Members of the Rochester Police Department then transported petitioner to the Public Safety Building for further investigation of the robbery at Ontario Building Supply. Following petitioner's Miranda waiver, he initially told police that he was taking out his garbage when police started chasing him, and he didn't know anything about a gun. According to petitioner, he had been home all day sleeping because he was up all night selling drugs on West Avenue. He further told investigators that his brother, Bredell, a/k/a Trevon McCoy, had stopped by his apartment and left a bag with a gun in it, and that he only learned of the gun when his girlfriend told him about it. Petitioner then became worried that his parole officer might stop by, so he decided to dispose of the weapon. Petitioner told investigators to call his girlfriend, who would confirm that he had been sleeping all day on April 30, 2003. When investigators called her, however, she told them that petitioner did leave the apartment sometime between lunch and dinner.*fn1 H.M. 43, 61, 88-90, 98-101; Trial Tr. ("T.") 351-362.

Petitioner was found guilty, see T. 480, and was subsequently adjudicated a persistent violent felony offender and was sentenced to aggregate terms of imprisonment totaling 12 years to life. Sentencing Tr. ("S.T.") 10.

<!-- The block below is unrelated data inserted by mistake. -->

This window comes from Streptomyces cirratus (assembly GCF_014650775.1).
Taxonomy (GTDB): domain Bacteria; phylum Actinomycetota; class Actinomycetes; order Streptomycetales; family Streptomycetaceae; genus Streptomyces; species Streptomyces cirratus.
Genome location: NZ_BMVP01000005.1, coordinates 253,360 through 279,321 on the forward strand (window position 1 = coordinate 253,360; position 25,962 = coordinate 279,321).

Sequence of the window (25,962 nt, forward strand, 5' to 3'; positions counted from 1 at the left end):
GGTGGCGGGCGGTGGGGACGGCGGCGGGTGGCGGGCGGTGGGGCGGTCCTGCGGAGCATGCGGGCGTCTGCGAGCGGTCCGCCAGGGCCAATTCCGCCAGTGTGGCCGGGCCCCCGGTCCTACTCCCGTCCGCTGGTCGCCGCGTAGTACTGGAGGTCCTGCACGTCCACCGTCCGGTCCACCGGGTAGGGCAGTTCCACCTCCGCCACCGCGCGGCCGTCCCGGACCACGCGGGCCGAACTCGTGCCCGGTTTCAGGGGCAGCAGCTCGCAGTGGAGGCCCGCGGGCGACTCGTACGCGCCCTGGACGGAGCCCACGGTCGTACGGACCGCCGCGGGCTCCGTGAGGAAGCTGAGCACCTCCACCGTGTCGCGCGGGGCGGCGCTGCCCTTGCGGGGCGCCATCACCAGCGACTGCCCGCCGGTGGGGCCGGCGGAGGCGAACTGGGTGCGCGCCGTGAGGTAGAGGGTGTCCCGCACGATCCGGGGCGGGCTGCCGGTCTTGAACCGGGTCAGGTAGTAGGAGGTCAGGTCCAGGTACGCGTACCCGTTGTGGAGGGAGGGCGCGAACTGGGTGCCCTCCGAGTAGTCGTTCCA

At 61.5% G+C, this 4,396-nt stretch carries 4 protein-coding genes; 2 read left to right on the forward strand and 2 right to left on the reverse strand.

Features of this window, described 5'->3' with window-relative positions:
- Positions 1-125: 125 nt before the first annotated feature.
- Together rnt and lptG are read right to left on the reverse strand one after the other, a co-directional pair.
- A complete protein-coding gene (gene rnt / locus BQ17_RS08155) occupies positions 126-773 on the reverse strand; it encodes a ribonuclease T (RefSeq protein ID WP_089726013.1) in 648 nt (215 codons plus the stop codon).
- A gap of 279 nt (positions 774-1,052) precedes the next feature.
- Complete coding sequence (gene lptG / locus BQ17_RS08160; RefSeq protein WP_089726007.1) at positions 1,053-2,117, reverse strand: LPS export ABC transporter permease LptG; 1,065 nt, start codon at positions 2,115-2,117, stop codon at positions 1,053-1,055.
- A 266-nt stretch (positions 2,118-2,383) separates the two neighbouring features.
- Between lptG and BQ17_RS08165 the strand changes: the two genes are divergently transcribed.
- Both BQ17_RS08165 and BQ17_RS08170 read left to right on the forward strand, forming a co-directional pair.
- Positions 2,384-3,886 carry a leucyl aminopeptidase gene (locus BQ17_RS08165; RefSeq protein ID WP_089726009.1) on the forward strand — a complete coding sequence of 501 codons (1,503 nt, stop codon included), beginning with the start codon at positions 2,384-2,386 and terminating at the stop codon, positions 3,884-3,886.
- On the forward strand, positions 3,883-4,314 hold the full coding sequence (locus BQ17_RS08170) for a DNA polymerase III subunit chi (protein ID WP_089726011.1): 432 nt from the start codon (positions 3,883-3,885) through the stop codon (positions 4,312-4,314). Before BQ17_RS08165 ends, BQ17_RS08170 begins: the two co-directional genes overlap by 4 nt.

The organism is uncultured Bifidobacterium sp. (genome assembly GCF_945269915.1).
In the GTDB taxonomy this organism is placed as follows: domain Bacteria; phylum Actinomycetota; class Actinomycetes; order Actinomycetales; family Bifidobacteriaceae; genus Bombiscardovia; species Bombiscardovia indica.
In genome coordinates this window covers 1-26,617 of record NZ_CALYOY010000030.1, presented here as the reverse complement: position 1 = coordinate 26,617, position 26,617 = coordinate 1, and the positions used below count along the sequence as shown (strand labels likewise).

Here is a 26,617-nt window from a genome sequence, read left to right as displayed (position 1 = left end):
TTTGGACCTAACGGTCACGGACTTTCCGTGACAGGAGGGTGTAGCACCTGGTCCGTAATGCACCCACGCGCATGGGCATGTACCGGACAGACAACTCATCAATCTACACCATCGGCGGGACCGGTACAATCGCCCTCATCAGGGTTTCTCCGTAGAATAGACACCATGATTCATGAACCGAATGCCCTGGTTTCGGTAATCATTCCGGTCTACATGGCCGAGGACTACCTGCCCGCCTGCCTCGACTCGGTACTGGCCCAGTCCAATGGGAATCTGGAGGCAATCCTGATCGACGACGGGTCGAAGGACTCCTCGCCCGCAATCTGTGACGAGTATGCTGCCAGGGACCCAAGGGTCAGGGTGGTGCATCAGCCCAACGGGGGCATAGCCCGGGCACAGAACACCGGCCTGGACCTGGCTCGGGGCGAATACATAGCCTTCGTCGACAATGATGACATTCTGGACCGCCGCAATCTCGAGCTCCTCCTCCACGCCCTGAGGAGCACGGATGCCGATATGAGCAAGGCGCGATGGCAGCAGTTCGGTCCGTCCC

Petitioner appealed his conviction to the Appellate Division, Fourth Department, on the following grounds: (1) the police lacked reasonable suspicion justifying pursuit and probable cause to arrest petitioner; (2) the trial court erred in failing to dismiss the jury pool because it did not represent a fair cross section of the community; (3) the trial court erred in refusing petitioner's request for a jury instruction regarding "temporary innocent possession"; (4) the trial court erred in providing the jury with an expanded definition of "knowingly"; and (5) the trial court erred in allowing testimonial hearsay into evidence at petitioner's persistent violent felony offender hearing. See Respondent's Appendix ("Appx.") B. The Appellate Division unanimously affirmed the judgment of conviction. People v. McCoy, 46 A.D.3d 1348 (4th Dept. 2007). Petitioner sought leave to appeal to the New York Court of Appeals on all but issues (3) and (5). Appx. F. That application was denied on March 20, 2008. People v. McCoy, 10 N.Y.3d 813 (2008).